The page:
Business & Economy

Supreme Court suspends laws that led to farmers protests in India

New Delhi, Jan 12 (efe-epa).- The Supreme Court of India ordered Tuesday the suspension, until further notice, of three laws for liberalizing the agricultural sector that had caused protests by thousands of farmers outside the borders of New Delhi for more than a month.

“We are going to suspend the implementation of the three farm laws until further orders,” the apex court said, adding that it would constitute a committee to review the content of the concerned laws.

The supreme court decision comes in the wake of weeks of failed negotiations between the protesters – who have been demanding a repeal of the so called “anti-farmer” laws – and the government, which had urged the courts to declare the protest illegal, given that it has blocked several entry points to the capital since Nov. 26.

The purpose of the committee, which will be made up of agricultural experts, will be to resolve the differences concerning the laws, listen to the parties involved, and to provide guidance to judges on a final decision.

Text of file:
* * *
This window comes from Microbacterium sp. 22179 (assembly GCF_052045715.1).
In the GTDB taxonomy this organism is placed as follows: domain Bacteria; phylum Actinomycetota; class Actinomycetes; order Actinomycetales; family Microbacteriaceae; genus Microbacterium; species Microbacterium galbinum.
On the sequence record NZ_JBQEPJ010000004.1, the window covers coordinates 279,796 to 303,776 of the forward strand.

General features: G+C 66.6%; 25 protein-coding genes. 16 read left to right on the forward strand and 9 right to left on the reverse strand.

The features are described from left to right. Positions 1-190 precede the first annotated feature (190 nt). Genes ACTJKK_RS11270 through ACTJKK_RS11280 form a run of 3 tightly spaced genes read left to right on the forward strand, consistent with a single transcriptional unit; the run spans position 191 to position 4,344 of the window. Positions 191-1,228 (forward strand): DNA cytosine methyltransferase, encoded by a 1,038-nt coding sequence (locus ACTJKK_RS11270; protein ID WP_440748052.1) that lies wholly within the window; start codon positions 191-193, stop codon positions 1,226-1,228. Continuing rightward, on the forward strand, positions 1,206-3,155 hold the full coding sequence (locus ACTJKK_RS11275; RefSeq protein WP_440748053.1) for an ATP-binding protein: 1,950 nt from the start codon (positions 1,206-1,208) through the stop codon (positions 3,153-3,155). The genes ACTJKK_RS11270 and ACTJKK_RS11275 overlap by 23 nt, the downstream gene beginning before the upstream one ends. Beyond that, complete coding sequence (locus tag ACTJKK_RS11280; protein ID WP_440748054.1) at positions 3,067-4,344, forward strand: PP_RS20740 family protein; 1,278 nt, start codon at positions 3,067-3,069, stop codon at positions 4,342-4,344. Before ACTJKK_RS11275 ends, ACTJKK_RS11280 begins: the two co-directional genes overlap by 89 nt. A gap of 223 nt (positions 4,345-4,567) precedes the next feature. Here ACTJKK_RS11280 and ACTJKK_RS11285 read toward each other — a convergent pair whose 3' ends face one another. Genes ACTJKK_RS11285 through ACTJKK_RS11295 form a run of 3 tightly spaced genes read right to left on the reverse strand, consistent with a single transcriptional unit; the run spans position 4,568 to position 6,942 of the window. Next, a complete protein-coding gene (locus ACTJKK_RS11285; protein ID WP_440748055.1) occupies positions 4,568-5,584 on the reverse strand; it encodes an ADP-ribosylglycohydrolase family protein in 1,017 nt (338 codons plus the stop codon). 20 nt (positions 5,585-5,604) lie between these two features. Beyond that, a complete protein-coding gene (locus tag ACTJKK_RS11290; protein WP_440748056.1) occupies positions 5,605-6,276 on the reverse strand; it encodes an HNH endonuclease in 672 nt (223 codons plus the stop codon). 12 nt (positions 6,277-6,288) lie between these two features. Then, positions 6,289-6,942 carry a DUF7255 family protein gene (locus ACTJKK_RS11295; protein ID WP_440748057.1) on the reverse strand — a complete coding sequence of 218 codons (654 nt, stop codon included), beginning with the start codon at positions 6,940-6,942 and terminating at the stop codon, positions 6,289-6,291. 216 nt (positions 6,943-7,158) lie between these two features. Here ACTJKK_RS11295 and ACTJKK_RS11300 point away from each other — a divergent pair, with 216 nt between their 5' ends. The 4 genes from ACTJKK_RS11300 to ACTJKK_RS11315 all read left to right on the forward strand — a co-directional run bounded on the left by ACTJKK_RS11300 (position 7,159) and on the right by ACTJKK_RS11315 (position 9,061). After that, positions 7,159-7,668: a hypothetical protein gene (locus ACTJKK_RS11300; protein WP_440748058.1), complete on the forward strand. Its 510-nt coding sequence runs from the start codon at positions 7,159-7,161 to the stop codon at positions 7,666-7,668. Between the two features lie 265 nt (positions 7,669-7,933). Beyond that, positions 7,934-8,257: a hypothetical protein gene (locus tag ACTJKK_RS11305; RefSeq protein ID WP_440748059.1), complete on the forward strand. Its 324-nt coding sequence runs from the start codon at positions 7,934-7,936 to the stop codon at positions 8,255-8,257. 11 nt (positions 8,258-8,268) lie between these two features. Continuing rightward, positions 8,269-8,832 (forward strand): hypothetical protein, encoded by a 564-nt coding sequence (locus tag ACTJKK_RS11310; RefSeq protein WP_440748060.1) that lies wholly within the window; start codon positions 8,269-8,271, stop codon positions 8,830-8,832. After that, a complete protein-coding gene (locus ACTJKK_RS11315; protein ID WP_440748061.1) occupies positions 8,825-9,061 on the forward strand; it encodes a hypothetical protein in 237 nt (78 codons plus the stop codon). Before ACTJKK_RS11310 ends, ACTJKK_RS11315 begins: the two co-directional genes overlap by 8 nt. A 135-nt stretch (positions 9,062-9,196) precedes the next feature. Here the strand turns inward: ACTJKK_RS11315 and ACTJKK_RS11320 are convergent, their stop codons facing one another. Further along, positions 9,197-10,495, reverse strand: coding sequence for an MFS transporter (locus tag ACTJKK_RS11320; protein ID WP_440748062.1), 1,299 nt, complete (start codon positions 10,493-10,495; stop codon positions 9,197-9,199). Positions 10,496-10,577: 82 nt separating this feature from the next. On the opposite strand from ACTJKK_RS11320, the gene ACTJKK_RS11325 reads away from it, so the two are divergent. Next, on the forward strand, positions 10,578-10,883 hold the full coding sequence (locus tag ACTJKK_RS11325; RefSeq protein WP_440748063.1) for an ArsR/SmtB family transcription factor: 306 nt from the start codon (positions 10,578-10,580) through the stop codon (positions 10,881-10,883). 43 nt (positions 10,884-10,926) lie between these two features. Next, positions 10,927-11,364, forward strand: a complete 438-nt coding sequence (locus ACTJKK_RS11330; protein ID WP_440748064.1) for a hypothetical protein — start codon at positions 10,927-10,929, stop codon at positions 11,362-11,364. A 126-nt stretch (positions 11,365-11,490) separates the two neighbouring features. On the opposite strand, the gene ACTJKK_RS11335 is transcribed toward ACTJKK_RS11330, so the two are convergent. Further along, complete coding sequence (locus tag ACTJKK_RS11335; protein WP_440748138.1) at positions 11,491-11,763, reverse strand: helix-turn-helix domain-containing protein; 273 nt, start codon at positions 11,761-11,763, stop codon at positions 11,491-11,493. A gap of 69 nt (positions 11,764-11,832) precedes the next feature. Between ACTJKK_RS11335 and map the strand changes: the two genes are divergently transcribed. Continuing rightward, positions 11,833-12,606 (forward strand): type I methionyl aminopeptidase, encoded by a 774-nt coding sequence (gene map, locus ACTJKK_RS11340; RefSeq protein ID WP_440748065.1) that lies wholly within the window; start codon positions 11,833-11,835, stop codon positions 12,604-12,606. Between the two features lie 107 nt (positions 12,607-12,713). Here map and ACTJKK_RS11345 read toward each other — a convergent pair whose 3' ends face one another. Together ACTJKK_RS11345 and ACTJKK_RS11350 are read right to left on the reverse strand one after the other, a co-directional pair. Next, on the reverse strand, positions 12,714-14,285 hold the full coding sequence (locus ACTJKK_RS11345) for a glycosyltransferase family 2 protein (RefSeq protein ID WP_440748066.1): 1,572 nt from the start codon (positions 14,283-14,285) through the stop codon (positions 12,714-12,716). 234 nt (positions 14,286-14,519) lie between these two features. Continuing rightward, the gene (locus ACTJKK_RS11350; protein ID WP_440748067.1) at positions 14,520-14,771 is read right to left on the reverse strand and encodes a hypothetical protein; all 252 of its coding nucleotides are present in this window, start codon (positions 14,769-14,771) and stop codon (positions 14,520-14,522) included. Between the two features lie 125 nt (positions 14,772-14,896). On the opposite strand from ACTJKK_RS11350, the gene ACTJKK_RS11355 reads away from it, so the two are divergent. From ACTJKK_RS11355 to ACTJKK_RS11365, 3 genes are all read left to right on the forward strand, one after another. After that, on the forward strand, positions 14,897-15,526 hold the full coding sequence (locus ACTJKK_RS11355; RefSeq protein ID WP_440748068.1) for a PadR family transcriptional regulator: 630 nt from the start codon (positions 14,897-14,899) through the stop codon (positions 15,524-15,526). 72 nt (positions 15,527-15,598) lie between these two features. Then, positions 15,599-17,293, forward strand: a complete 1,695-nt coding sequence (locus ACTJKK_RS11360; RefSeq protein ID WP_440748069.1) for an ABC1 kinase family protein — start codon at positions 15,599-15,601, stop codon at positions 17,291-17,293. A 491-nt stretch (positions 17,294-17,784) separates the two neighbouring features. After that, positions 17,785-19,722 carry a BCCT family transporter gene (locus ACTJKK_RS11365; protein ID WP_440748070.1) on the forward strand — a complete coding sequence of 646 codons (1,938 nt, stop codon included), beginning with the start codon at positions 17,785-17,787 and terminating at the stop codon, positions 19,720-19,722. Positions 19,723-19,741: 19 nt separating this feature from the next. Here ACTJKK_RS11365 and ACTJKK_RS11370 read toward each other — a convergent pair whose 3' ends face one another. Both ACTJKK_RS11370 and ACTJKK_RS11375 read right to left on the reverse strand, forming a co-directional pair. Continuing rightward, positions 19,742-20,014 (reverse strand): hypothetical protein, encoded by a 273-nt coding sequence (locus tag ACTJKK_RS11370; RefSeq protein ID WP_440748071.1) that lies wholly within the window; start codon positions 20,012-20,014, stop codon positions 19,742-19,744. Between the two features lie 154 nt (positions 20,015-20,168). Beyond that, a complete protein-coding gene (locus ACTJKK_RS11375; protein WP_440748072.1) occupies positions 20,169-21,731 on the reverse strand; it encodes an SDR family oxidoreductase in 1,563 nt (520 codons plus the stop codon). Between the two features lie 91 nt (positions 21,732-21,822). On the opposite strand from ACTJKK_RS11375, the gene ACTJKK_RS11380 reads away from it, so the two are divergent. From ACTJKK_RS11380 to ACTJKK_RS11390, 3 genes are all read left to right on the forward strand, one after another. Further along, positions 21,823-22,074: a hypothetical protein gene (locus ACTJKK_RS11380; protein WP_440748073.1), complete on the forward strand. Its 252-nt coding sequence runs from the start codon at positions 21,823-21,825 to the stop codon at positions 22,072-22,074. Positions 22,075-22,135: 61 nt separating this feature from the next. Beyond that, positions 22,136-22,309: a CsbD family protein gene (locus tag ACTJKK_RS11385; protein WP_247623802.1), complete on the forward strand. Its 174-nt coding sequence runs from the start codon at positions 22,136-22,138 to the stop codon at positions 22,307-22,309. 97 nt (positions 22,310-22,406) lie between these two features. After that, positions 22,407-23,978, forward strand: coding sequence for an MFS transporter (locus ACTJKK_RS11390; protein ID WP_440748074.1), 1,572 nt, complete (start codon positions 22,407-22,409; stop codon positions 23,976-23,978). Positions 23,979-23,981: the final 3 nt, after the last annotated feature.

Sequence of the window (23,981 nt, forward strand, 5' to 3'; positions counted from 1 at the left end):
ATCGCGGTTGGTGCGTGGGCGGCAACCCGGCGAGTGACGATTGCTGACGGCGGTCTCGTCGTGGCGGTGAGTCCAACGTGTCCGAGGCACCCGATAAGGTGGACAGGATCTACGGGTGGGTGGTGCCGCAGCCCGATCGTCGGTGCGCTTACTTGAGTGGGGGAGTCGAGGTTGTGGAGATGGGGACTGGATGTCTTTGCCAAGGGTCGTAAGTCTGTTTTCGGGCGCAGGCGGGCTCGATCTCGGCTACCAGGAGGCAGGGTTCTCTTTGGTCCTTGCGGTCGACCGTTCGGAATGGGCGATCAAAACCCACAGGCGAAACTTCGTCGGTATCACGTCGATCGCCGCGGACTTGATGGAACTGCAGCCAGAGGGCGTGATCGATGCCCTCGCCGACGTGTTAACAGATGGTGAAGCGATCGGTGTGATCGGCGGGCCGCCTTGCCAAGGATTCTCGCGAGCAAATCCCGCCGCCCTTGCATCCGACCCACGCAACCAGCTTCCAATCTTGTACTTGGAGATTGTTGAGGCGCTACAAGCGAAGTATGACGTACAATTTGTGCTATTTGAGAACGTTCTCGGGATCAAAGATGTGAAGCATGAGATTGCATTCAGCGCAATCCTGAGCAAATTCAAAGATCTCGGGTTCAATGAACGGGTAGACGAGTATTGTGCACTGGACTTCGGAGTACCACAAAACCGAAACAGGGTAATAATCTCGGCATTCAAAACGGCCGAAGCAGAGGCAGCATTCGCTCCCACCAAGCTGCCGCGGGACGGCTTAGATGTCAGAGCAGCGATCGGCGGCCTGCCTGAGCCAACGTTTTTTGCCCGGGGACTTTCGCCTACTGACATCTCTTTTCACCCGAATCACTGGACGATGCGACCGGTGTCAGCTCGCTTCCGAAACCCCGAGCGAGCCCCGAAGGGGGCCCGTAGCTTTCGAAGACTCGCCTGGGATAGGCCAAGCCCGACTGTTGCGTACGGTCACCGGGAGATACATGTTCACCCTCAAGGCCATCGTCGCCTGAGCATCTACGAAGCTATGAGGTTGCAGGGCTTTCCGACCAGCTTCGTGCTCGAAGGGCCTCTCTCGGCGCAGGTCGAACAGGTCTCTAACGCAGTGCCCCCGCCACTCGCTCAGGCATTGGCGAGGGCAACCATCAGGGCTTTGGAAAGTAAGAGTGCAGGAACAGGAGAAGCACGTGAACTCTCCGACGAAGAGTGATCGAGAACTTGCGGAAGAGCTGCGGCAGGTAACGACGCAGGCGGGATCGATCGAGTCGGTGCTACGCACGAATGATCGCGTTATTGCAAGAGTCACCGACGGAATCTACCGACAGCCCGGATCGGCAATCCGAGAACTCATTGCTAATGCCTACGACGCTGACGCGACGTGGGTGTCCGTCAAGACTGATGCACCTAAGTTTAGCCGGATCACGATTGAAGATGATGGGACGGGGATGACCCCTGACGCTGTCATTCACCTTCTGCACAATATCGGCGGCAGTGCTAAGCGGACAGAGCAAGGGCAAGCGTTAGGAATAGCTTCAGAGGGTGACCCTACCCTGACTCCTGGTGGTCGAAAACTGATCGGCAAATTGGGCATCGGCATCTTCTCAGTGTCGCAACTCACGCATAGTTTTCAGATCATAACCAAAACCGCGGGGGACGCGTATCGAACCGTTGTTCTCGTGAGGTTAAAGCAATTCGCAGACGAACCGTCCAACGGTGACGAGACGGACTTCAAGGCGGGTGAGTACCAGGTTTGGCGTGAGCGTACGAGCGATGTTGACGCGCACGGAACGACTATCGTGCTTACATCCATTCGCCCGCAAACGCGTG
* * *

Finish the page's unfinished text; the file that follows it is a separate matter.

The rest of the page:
The farmers’ representatives welcomed the decision, but underlined that this would not stop them from continuing with their demands.

“We welcome the suspension but that is not what we have sought, so our movement will continue,” said Yogendra Yadav, one of the leaders of the farm unions, said at a press conference, adding that the laws have only been “temporarily suspended. Our demand is for their rollback.”

Yadav said that although they are not opposed to the court’s proposal, they will not take part in the committee, but will continue talks with the government in the next round of discussions on Friday.

The three laws that led to the protests seek to open up trade in agriculture to the free market, and allegedly abolish minimum selling prices with time, leaving farmers to negotiate prices of their produce with private firms in the distribution chain.

The laws also provide for contract farming, so the peasants and buyers can draw up a written agreement for the sale even before the planting of crops.

The government has defended the reforms by stressing that these measures will allow farmers to negotiate on their own terms, but the peasants claim it will leave them helpless and at the mercy of large firms.

Although the government has said it is willing to review those parts of the laws that farmers do not agree with, the latter have refused to settle for anything but a repeal of the laws. EFE-EPA

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